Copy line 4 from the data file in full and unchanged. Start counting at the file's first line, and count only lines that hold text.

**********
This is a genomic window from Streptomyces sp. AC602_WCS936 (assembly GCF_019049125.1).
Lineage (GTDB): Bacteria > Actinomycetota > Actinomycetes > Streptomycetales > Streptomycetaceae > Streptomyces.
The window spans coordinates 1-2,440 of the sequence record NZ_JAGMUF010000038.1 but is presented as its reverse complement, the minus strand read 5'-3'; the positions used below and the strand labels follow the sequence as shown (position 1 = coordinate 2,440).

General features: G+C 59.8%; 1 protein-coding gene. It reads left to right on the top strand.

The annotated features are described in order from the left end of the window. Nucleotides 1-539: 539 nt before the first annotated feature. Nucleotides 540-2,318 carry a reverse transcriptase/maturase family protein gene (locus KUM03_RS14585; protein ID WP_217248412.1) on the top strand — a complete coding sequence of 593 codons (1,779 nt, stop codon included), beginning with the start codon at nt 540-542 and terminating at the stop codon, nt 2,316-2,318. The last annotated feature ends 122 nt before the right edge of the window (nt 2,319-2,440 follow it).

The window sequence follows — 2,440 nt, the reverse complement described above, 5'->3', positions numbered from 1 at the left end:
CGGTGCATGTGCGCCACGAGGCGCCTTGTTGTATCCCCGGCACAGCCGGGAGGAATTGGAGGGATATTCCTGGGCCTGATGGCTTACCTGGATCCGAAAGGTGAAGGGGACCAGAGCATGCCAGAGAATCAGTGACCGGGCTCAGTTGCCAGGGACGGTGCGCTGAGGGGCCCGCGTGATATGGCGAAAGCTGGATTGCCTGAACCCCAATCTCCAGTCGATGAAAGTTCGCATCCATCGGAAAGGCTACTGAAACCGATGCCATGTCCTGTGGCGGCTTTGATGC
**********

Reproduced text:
General features: G+C 59.8%; 1 protein-coding gene. It reads left to right on the top strand.